Skip to main content
Open Access Publications from the University of California


UCLA Electronic Theses and Dissertations bannerUCLA

Replacive grammatical tone in the Dogon languages


This dissertation focuses on replacive grammatical tone in the Dogon languages of Mali, where a word's lexical tone is replaced with a tonal overlay in specific morphosyntactic contexts. Unlike more typologically common systems of replacive tone, where overlays are triggered by morphemes or morphological features and are confined to a single word, Dogon overlays in the DP may span multiple words and are triggered by other words in the phrase. DP elements are divided into two categories: controllers (those elements that trigger tonal overlays) and non-controllers (those elements that impose no tonal demands on surrounding words). I show that controller status and the phonological content of the associated tonal overlay is dependent on syntactic category. Further, I show that a controller can only impose its overlay on words that it c-commands, or itself.

I argue that the sensitivity to specific details of syntactic category and structure indicate that Dogon replacive tone is not synchronically a phonological system, though its origins almost certainly lie in regular phrasal phonology. Drawing on inspiration from Construction Morphology, I develop a morphological framework in which morphology is defined as the idiosyncratic mapping of phonological, syntactic, and semantic information, explicitly learned by speakers in the form of a construction. The same constructional format can be used for both word-level and phrase-level phenomena. Under this view, Dogon replacive tone is idiosyncratic phonology (tonal overlays) associated with syntactic structure (category and c-command).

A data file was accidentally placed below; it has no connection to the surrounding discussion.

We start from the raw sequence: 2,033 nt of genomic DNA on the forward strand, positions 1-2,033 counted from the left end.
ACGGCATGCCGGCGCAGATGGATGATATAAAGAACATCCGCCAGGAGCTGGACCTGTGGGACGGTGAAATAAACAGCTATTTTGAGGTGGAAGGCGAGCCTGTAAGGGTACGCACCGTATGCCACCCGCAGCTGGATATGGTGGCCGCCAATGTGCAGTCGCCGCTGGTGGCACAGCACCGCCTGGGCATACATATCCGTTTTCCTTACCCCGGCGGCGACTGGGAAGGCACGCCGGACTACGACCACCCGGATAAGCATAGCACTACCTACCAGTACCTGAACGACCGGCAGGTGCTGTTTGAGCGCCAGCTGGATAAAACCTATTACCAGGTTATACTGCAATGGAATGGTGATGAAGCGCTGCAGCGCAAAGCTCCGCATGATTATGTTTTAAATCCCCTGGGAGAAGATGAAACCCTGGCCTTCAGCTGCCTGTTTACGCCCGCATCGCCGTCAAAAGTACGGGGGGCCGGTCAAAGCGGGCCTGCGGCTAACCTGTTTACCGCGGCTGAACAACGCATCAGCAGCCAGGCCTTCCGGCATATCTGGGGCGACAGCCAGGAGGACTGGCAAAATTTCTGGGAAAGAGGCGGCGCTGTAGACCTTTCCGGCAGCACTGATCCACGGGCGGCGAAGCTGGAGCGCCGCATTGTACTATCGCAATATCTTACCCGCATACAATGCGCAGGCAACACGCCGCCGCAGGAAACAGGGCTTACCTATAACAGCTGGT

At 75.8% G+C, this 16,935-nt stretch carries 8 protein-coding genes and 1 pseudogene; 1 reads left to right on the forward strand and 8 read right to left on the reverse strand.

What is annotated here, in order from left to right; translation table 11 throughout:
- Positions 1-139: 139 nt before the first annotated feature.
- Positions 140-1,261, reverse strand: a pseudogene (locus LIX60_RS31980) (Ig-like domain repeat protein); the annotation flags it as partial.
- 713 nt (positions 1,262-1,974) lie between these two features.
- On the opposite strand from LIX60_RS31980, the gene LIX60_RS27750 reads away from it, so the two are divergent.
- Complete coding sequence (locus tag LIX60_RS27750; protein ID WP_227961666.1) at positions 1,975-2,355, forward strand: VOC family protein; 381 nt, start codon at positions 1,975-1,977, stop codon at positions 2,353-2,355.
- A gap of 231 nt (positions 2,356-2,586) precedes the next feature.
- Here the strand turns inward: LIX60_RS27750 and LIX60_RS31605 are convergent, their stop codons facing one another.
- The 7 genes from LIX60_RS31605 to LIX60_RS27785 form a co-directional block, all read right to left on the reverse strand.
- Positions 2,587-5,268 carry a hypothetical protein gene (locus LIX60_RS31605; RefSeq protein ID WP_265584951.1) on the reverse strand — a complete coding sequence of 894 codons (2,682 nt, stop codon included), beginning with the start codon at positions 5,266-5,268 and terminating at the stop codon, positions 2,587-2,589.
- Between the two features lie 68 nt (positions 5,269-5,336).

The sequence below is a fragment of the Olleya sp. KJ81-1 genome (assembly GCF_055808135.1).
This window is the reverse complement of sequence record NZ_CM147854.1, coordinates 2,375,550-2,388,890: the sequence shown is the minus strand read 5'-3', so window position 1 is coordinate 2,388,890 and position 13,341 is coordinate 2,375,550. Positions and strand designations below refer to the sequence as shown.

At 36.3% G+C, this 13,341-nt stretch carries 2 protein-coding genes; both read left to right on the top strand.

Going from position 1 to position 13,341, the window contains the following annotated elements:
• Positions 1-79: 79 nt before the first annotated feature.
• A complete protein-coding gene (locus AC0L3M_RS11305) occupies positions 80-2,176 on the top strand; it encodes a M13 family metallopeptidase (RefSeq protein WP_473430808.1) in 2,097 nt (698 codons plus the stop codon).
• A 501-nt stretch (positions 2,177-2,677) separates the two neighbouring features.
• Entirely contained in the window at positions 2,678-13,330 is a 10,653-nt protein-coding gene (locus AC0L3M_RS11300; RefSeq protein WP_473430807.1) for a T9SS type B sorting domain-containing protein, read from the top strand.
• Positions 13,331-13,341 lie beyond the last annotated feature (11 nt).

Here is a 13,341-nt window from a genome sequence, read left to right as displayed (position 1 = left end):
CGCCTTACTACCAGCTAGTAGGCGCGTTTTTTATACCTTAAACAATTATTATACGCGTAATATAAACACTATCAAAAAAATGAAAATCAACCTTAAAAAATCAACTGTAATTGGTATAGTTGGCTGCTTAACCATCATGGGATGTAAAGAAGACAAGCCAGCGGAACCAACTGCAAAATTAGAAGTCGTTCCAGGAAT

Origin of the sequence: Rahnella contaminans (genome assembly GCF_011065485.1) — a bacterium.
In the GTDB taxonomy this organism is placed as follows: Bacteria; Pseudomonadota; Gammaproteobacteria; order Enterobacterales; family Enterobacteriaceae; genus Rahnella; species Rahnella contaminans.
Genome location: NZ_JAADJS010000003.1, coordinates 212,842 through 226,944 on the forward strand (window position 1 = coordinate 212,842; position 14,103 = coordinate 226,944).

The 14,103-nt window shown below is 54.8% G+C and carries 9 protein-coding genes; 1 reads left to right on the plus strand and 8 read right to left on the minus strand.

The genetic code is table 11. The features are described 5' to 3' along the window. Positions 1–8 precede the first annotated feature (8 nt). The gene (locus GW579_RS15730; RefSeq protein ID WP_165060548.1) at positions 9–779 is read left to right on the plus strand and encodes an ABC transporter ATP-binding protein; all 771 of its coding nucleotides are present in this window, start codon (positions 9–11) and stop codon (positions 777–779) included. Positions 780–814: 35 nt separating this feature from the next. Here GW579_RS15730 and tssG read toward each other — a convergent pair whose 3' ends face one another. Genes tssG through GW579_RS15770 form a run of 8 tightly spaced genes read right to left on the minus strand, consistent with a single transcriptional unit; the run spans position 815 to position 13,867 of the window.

A key feature of the Dogon system of grammatical tone is that when two or more controllers target the same word(s), conflicts can arise, with each constructional schema demanding different output forms. I argue that morphological constructions act as constraints on output form, and cases of competition are resolved through constraint interaction. I further show that the cyclic spell-out of syntactic structure can block the application of overlays, but that this blocking is a language-specific parameter, suggesting violable constraints protecting the morphophonological form of phases. In most cases, strict ranking (as in Optimality Theory) is sufficient to account for the data, but in two languages, Tommo So and Nanga, even nonstochastic patterns require constraint ganging, indicating the need for weighted constraints. I couch the analyses of Tommo So and nine other Dogon languages in Maximum Entropy Grammar, a stochastic version of Harmonic Grammar that can account for both constraint ganging and for surface variation. I show that the same constraint set, suitably weighted, is able to capture eight of the ten languages. The other two languages, Tiranige and Togo Kan, have followed different diachronic paths and require different constraints but still fit into the constructional framework.

The framework developed in this dissertation seeks to explain how restructured phrasal phonological systems are learned and implemented. I show how predictions of the model regarding the nature of the trigger, target domain, and resolution of conflicts are upheld by other phenomena outside of the Dogon language family.

Main Content
For improved accessibility of PDF content, download the file to your device.
Current View